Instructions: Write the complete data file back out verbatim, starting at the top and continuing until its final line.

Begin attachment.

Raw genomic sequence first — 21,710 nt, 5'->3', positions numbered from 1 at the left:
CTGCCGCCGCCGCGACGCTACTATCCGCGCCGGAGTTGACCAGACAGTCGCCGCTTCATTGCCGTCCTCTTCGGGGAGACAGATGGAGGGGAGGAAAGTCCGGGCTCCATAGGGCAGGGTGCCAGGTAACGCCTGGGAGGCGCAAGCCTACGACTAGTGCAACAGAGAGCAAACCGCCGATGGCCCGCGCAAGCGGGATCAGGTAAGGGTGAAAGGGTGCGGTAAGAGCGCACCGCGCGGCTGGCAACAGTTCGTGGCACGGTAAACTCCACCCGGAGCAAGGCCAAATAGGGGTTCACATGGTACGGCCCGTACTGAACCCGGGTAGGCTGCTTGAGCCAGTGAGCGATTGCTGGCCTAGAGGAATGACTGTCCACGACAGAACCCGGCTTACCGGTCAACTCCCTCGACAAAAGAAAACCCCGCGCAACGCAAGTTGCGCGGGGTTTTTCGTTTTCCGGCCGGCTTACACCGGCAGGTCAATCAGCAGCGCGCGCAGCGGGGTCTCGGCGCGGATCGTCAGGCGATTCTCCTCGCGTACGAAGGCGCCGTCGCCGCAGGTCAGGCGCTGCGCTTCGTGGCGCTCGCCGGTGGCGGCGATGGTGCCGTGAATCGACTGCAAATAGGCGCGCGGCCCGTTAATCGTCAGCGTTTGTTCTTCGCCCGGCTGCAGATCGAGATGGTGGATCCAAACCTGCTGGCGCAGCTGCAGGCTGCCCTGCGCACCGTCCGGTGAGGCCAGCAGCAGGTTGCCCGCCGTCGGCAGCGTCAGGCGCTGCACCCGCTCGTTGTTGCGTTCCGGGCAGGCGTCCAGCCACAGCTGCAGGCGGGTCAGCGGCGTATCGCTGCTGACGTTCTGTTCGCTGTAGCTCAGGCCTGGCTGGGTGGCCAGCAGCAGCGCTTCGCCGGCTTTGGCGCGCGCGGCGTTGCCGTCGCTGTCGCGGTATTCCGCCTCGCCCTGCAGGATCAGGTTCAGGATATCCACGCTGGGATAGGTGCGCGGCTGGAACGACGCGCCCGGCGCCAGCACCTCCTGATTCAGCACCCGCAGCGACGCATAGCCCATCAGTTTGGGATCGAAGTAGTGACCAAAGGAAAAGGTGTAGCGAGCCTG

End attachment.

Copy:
Raw genomic sequence first — 21,710 nt, 5'->3', positions numbered from 1 at the left:
CTGCCGCCGCCGCGACGCTACTATCCGCGCCGGAGTTGACCAGACAGTCGCCGCTTCATTGCCGTCCTCTTCGGGGAGACAGATGGAGGGGAGGAAAGTCCGGGCTCCATAGGGCAGGGTGCCAGGTAACGCCTGGGAGGCGCAAGCCTACGACTAGTGCAACAGAGAGCAAACCGCCGATGGCCCGCGCAAGCGGGATCAGGTAAGGGTGAAAGGGTGCGGTAAGAGCGCACCGCGCGGCTGGCAACAGTTCGTGGCACGGTAAACTCCACCCGGAGCAAGGCCAAATAGGGGTTCACATGGTACGGCCCGTACTGAACCCGGGTAGGCTGCTTGAGCCAGTGAGCGATTGCTGGCCTAGAGGAATGACTGTCCACGACAGAACCCGGCTTACCGGTCAACTCCCTCGACAAAAGAAAACCCCGCGCAACGCAAGTTGCGCGGGGTTTTTCGTTTTCCGGCCGGCTTACACCGGCAGGTCAATCAGCAGCGCGCGCAGCGGGGTCTCGGCGCGGATCGTCAGGCGATTCTCCTCGCGTACGAAGGCGCCGTCGCCGCAGGTCAGGCGCTGCGCTTCGTGGCGCTCGCCGGTGGCGGCGATGGTGCCGTGAATCGACTGCAAATAGGCGCGCGGCCCGTTAATCGTCAGCGTTTGTTCTTCGCCCGGCTGCAGATCGAGATGGTGGATCCAAACCTGCTGGCGCAGCTGCAGGCTGCCCTGCGCACCGTCCGGTGAGGCCAGCAGCAGGTTGCCCGCCGTCGGCAGCGTCAGGCGCTGCACCCGCTCGTTGTTGCGTTCCGGGCAGGCGTCCAGCCACAGCTGCAGGCGGGTCAGCGGCGTATCGCTGCTGACGTTCTGTTCGCTGTAGCTCAGGCCTGGCTGGGTGGCCAGCAGCAGCGCTTCGCCGGCTTTGGCGCGCGCGGCGTTGCCGTCGCTGTCGCGGTATTCCGCCTCGCCCTGCAGGATCAGGTTCAGGATATCCACGCTGGGATAGGTGCGCGGCTGGAACGACGCGCCCGGCGCCAGCACCTCCTGATTCAGCACCCGCAGCGACGCATAGCCCATCAGTTTGGGATCGAAGTAGTGACCAAAGGAAAAGGTGTAGCGAGCCTG